(Geography/Geomorphology)

"Ice cap" can be loosely used for the systems of ice covering the poles of certain planets (Earth and Mars), or the continental ice sheets covering Antartctica and Greenland, or the interconnected icefields of the Canadian Rockies and Patagonia.

However the term really should be reserved for smaller Earthly glaciers that completely bury the terrain.  An ice cap looks and behaves like a single, immense, chunk of ice.

Ice caps generally form as glaciers on the tops of individual mountains grow and merge together, forming an icy collar all the way around the mountain.  If there is enough snow to sustain the cap's growth, the collar will grow until it covers the mountain's summit.  Occasionally, however, the mountain peak will poke through as a nunatak.  Ice caps from nearby mountains can merge together to form really big ice caps.  Such ice systems served as the cores of many continental ice sheets that formed during Ice Ages in the past.  When the ice sheets melted, the core ice caps may have survived.

Today, ice caps are most commonly found on mountainous Arctic islands, since they have the terrain and climate to form them, and the oceans surrounding them limit their growth. Some of these islands are mostly ice cap.   However, ice caps are also found in lower latitudes, if the mountains are high enough.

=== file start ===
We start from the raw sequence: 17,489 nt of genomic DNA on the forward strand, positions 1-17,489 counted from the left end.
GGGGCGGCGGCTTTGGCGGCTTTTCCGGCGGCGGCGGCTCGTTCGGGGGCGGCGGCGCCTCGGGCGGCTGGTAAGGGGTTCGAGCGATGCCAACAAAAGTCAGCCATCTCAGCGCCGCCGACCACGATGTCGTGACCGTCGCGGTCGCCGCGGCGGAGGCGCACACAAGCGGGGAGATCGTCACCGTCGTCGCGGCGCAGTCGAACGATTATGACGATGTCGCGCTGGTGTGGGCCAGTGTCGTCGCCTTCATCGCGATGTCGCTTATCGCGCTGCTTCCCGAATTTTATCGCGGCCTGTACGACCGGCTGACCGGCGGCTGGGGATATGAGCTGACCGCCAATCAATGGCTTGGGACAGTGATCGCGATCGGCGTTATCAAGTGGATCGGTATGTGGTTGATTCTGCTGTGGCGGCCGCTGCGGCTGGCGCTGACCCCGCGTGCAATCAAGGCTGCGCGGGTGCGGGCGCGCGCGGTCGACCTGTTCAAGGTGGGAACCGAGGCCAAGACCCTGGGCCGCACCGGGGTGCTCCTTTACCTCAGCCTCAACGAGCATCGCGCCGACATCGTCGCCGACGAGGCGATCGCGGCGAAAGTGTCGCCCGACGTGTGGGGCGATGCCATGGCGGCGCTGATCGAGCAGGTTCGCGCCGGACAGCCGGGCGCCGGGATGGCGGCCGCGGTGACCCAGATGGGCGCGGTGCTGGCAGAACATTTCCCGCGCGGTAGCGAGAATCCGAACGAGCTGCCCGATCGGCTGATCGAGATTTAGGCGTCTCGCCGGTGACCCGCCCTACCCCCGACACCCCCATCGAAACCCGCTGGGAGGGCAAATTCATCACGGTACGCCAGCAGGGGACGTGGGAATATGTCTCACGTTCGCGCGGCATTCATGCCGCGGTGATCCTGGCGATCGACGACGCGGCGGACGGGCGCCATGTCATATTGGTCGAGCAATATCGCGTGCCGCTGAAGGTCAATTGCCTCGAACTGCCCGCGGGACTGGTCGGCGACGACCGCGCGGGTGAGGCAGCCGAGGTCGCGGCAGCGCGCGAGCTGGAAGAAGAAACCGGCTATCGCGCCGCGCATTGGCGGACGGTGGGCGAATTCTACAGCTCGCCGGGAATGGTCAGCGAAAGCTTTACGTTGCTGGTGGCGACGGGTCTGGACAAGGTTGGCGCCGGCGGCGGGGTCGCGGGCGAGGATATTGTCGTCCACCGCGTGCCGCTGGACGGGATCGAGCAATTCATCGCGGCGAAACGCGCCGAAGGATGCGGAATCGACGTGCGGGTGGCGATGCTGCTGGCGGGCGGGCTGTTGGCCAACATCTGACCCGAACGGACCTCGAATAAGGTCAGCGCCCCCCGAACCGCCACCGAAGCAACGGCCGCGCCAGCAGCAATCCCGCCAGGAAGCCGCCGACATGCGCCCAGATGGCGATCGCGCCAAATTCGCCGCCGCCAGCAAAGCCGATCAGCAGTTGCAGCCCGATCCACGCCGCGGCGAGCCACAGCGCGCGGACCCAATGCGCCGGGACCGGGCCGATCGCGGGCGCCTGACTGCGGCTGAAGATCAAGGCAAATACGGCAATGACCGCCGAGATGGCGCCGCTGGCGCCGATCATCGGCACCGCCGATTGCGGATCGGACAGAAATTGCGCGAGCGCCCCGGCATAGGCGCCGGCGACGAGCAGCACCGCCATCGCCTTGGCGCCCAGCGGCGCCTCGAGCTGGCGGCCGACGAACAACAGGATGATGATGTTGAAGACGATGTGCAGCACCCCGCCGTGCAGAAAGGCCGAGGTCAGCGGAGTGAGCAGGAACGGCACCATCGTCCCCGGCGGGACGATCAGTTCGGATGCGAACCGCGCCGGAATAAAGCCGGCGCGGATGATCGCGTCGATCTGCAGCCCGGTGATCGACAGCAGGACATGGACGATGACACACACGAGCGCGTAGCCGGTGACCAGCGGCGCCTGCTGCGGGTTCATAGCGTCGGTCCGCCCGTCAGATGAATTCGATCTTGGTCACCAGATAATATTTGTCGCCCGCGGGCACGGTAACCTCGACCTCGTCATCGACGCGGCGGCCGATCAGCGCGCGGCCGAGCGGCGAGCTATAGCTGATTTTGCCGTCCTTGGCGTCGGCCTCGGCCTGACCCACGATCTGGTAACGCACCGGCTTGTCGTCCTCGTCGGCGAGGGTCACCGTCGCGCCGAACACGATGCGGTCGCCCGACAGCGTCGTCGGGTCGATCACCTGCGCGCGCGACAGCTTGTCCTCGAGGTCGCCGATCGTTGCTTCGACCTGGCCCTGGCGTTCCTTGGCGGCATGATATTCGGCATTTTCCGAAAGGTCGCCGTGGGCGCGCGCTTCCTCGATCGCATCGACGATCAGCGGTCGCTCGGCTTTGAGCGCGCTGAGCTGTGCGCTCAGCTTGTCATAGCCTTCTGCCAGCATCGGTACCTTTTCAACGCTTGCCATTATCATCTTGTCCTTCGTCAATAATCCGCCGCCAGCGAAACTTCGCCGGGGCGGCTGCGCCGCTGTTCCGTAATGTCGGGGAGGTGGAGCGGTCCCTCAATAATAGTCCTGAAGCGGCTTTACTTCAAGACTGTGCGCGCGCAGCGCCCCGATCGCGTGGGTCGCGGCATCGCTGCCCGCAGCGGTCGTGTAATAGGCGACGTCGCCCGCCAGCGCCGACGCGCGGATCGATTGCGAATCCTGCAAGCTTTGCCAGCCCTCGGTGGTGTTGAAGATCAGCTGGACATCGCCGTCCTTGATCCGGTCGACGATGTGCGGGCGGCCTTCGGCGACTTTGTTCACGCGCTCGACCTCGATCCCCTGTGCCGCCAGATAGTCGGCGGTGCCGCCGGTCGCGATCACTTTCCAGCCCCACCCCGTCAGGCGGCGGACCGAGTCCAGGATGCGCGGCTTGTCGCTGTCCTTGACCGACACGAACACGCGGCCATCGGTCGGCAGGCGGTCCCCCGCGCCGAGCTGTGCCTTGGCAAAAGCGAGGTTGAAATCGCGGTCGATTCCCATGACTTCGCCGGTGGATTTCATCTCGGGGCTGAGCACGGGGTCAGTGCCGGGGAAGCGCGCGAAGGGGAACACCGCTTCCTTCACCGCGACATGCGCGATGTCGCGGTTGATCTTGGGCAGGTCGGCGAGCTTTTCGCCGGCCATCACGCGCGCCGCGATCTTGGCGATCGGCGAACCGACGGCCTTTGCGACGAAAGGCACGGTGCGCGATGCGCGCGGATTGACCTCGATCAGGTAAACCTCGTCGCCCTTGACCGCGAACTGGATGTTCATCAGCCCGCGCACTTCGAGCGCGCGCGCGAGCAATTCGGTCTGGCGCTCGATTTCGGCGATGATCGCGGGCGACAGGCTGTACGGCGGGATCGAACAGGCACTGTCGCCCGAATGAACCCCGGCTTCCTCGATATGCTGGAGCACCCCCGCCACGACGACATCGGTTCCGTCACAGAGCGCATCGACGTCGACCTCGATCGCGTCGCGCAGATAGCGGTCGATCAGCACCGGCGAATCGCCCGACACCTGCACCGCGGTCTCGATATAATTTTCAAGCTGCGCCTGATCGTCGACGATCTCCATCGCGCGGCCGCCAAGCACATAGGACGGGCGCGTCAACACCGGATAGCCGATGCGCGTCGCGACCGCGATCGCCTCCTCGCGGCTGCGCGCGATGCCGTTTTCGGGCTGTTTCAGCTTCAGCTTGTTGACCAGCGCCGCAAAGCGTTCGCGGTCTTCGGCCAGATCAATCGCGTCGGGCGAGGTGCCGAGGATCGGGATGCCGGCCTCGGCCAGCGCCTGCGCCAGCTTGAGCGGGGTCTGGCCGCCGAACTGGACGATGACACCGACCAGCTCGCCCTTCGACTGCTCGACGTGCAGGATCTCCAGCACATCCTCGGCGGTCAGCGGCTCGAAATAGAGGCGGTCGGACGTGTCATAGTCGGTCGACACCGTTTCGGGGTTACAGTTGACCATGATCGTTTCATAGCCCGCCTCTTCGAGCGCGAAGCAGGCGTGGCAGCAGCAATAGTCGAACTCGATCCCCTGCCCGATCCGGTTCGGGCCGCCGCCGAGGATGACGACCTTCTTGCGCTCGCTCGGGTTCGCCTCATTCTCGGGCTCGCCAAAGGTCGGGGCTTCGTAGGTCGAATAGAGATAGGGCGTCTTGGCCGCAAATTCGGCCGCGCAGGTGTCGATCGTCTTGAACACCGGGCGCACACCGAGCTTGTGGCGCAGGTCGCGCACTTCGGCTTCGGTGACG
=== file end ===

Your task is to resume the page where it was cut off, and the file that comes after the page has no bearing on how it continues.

All right, it was probably silly to try to hunt down a list of world ice caps, as any mountain that is the right height in a region cold enough can grow an ice cap.  However, I was interested in the monsters, such as the type example of an ice cap, Iceland's Vatnajökull.  And you might as well have the benefit of the list of ice caps I pulled together from various sources: http://polarmet.mps.ohio-state.edu/Icecore/
http://www.viover60.com/lesestoff/reportasjer99/bre.html
http://glacierglen.dhs.org/

NOAA's World Glacier Inventory at http://nsidc.org/NOAA/wgms_inventory/  looked promising at first, but the variable quality of the data, collected from various glacier-studying bodies in countries all over the world, made it useless for this particular effort.  Most importantly, Vatnajökull did not appear in the inventory of 67,000 glaciers.

Log in or registerto write something here or to contact authors.